Jackie Leftwich BSc MSc AMC MMCA FRCC (Animal)
Chiropractor [McTimoney/STR/IAVC] (Qualified to treat humans and animals)
Registered with GCC and RAMP
Telephone: 07738 110570
E-mail: info@watersidechiropractic.co.uk

Has Your Dog’s Behaviour Changed? Don’t Let Pain Affect Your Dog’s Quality of Life

March 30, 2014  |   Canine Chiropractic,Latest Posts   |     |   Comments Off

I took a very sad call from a gentleman this week asking if I could assess his dog.  The dog had completely lost all use of its back legs.  On digging deeper I discovered that for several weeks, the dog had refused to get up on the sofa for a cuddle with its owner, whereas it had always done this previously.  It had also started to become reluctant to go for a walk for about the same period of time.  Although the owner had thought this strange, he had not investigated any further.  This was the dog’s way of telling the owner that he was in pain and so was unable to do these things.  Unfortunately, by not acting sooner, it appears that a vertebral disc has herniated, resulting in the loss of use of the dog’s hind limbs.  At this stage, it is unlikely that chiropractic treatment will have much effect and the surgical options available, if appropriate, are extremely expensive, whilst also being an extremely traumatic experience for the dog.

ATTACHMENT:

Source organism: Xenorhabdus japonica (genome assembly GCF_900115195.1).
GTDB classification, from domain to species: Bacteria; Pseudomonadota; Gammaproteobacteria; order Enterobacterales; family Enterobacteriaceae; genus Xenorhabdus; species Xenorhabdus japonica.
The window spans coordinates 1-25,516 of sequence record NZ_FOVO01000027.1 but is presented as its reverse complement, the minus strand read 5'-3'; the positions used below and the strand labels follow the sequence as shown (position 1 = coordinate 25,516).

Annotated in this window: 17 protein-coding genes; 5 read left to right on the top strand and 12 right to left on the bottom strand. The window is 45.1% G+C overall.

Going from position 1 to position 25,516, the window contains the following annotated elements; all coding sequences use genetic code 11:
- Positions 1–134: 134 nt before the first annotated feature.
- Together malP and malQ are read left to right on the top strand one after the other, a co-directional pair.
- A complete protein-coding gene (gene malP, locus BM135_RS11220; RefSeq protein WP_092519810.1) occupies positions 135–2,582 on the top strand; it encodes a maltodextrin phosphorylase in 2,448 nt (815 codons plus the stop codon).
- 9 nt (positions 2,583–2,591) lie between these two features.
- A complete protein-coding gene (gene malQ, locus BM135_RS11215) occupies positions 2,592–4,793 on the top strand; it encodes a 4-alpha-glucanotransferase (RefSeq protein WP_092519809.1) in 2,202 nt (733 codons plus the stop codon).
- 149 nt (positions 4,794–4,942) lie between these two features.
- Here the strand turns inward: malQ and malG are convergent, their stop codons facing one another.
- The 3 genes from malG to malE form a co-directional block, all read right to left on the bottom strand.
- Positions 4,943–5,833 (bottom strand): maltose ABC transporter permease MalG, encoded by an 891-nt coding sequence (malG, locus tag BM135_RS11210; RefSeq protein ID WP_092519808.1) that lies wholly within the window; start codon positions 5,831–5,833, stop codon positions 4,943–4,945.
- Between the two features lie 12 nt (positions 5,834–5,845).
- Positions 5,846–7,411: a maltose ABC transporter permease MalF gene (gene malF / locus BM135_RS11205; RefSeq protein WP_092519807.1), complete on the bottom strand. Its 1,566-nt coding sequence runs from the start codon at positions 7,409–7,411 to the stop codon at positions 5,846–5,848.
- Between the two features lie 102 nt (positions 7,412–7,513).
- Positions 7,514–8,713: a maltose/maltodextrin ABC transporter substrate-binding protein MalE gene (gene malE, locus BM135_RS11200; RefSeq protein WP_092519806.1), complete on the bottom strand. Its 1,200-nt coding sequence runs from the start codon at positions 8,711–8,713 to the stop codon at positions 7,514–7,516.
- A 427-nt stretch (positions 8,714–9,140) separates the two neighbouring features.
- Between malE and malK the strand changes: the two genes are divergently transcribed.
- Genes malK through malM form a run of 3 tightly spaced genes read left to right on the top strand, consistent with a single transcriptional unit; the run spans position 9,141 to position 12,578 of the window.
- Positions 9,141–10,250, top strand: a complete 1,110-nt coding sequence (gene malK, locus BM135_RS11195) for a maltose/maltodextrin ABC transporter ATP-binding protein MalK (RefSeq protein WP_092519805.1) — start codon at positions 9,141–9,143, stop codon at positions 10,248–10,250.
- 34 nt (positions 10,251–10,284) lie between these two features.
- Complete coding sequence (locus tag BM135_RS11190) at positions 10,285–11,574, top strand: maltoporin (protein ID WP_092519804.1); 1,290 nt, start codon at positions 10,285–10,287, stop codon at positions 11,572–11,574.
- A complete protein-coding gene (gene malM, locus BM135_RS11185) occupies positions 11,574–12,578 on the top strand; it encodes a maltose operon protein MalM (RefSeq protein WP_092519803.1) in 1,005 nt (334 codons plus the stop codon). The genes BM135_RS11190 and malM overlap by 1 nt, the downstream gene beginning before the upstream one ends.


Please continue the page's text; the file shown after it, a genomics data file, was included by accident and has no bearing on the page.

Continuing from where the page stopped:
People often ask me when they bring their dog for chiropractic treatment, how can I tell whether my dog is in pain?  Dogs are very clever at hiding their pain and will often use some of the self-calming signals discussed above.  More obvious signs that a dog is feeling pain or discomfort in a particular area will include not wanting to be touched or stroked in the area that is uncomfortable or crying out when touched in this area, chewing at the affected area, looking or staring at the affected area, changes in normal general behaviour, performance or temperament, limb-dragging or an odd irregular gait, decrease or loss of appetite, more vocal generally or crying out when getting up, difficulty climbing up stairs or getting in/out of cars or on/off furniture.  Some dogs can become restless or agressive, whilst others can become depressed and withdrawn.  They may also show reluctance to exercise or appear lame.  Any change to your dog’s normal behaviour or temperament can indicate that your dog is in pain and may need some help, be that veterinary assistance or chiropractic treatment.  Animals, like humans, can suffer from back, neck, pelvic and other musculoskeletal problems and injuries.  They can also have underlying veterinary conditions similar to those medical conditions that we humans do.  Animals when in pain can be very sensitive.  The gentle nature of McTimoney Chiropractic for Animals means that most animals readily accept the treatment offered at Waterside Chiropractic and many even really enjoy it.

So, if your dog’s behaviour has changed in any way, however insignificant you may think it is, then it is worth investigating before it reaches a stage where it may be too late to be able to help.  Don’t let pain affect your dog’s quality of life.  They can’t tell you what is wrong, you have to read the signs and act quickly or the problem can get worse over time without appropriate veterinary or chiropractic treatment.

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